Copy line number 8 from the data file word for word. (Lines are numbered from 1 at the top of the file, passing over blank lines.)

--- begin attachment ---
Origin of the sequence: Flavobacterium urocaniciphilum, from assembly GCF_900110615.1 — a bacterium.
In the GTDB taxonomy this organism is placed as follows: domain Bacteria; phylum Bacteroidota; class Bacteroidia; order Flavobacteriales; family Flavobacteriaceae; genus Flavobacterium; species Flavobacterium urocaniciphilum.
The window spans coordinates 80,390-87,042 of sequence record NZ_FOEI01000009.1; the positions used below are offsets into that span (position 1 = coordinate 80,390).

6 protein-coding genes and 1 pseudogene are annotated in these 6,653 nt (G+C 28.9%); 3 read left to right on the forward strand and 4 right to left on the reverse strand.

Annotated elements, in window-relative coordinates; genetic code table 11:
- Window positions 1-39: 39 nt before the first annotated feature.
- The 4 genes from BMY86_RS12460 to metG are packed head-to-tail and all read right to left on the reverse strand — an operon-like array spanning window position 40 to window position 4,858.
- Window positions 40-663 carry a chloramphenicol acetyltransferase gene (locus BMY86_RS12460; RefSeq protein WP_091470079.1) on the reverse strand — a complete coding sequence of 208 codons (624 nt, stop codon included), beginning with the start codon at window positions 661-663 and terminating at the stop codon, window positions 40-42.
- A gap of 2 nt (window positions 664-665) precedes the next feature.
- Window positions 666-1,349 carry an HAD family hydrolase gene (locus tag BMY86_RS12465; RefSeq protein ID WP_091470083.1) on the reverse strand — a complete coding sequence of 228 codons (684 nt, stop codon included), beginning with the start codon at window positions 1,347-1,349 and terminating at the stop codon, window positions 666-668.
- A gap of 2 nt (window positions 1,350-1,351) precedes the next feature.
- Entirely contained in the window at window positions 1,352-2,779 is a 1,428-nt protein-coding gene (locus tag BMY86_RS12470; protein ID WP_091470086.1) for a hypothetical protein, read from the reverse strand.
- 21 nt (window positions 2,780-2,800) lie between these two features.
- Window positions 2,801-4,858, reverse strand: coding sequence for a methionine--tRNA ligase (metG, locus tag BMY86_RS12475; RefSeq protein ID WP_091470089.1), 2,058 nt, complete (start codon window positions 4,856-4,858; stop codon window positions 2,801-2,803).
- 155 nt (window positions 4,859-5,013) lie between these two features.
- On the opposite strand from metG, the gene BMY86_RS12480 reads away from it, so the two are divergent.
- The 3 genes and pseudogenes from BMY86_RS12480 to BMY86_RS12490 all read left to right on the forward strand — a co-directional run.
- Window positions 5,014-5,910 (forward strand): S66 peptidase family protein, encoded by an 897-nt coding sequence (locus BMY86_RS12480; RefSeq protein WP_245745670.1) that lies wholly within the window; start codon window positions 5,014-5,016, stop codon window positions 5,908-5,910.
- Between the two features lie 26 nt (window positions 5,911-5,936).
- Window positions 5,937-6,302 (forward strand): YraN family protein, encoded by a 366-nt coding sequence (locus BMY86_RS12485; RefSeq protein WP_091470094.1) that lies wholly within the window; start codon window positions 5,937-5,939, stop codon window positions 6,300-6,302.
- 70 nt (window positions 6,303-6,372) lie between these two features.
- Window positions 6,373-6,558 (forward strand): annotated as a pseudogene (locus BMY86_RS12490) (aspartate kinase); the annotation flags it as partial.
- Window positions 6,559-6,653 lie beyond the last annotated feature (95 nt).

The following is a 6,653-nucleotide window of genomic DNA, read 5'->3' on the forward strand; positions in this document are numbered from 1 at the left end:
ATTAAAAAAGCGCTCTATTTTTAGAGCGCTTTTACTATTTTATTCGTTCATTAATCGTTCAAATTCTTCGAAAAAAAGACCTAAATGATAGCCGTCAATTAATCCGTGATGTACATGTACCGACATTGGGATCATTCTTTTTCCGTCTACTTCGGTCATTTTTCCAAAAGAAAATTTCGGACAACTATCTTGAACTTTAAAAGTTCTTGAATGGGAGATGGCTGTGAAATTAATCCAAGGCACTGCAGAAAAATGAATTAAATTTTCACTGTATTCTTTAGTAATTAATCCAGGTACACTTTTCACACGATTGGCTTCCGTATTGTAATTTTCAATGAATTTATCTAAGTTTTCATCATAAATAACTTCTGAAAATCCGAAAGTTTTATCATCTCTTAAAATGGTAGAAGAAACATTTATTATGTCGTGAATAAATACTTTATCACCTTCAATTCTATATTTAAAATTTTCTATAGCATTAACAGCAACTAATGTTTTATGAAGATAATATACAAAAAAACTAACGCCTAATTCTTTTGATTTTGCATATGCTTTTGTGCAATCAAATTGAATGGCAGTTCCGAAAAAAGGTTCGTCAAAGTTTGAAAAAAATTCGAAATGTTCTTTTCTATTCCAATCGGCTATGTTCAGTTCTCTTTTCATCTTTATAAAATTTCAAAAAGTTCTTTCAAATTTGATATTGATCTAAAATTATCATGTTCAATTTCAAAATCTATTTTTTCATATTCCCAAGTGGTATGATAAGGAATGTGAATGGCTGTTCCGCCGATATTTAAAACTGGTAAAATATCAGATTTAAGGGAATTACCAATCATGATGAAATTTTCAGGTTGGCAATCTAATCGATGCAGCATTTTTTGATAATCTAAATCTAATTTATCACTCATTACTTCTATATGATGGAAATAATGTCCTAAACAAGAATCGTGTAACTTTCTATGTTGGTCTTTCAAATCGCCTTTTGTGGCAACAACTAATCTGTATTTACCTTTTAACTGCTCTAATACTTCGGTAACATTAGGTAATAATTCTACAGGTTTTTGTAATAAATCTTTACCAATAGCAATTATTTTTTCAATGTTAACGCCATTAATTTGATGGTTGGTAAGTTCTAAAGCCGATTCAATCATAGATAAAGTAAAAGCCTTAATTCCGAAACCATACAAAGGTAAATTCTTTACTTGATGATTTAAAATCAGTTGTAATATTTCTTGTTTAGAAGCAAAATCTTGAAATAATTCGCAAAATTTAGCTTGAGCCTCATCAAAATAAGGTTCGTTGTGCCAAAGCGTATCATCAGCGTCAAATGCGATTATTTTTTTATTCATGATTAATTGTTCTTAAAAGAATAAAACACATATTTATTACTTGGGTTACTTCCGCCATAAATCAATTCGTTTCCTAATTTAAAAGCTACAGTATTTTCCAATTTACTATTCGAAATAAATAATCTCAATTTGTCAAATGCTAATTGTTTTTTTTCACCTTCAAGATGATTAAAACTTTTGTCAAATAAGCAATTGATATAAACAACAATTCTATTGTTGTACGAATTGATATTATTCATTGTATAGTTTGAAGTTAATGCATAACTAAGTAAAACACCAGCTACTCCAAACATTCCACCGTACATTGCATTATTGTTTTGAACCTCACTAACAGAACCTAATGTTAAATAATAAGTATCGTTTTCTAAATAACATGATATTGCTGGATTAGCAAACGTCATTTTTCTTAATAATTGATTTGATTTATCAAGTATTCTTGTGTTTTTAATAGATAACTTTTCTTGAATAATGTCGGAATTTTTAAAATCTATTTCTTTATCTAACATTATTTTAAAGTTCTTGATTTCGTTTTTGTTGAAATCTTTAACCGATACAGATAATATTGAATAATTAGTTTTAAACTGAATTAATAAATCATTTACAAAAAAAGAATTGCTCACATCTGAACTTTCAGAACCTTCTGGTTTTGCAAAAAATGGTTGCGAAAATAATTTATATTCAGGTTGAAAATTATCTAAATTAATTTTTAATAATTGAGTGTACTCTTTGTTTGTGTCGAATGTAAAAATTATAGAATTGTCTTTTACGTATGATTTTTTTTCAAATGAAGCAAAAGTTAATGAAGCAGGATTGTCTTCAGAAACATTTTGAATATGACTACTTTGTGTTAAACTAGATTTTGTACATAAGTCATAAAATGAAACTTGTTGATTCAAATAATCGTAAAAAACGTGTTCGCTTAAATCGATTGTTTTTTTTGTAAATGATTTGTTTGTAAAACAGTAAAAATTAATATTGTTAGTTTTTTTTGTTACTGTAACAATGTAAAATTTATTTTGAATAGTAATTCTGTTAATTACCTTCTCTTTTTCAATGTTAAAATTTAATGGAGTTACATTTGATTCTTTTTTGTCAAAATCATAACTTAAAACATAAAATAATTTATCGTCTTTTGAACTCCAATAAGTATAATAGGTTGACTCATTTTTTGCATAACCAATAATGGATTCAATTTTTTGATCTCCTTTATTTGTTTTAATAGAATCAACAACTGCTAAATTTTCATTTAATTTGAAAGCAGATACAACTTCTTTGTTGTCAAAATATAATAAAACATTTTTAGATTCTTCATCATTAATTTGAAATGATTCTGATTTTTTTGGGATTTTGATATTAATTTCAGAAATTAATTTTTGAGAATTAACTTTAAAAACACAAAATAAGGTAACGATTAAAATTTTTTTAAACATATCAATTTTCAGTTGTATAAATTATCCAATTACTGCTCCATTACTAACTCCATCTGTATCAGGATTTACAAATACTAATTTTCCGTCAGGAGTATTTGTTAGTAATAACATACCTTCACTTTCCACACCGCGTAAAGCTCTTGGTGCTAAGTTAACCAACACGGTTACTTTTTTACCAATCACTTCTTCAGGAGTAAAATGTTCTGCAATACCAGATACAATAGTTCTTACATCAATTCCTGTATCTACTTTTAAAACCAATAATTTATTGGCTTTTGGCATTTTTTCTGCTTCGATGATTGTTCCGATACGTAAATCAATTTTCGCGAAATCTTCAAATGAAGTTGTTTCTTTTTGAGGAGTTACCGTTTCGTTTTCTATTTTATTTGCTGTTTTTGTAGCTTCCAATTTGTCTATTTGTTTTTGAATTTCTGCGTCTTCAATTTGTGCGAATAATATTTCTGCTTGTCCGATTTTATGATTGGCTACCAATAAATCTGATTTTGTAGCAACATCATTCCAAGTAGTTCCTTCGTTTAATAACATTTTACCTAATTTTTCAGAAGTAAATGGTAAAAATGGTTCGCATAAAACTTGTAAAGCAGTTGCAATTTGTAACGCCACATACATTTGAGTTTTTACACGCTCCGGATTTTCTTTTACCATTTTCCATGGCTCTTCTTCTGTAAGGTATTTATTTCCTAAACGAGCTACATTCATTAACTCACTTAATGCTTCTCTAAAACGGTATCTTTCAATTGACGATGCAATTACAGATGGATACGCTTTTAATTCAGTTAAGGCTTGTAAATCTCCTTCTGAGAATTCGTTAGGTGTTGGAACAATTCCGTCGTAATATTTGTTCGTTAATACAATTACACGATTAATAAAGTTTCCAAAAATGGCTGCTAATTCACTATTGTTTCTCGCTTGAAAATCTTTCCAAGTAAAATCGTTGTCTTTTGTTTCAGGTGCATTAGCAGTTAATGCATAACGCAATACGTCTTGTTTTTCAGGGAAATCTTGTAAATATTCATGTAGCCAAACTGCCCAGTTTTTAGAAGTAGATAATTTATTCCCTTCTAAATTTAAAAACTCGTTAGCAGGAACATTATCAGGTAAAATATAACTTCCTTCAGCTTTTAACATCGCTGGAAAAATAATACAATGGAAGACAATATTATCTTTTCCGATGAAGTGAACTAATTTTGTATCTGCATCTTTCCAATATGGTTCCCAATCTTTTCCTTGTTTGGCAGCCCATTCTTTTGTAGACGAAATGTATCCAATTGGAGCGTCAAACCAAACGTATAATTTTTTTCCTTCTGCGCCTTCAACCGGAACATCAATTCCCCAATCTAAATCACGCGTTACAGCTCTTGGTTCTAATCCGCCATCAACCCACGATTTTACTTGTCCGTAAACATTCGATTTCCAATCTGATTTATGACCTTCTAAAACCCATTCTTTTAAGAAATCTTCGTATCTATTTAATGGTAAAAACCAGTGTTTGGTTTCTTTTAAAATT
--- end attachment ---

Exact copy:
- Window positions 40-663 carry a chloramphenicol acetyltransferase gene (locus BMY86_RS12460; RefSeq protein WP_091470079.1) on the reverse strand — a complete coding sequence of 208 codons (624 nt, stop codon included), beginning with the start codon at window positions 661-663 and terminating at the stop codon, window positions 40-42.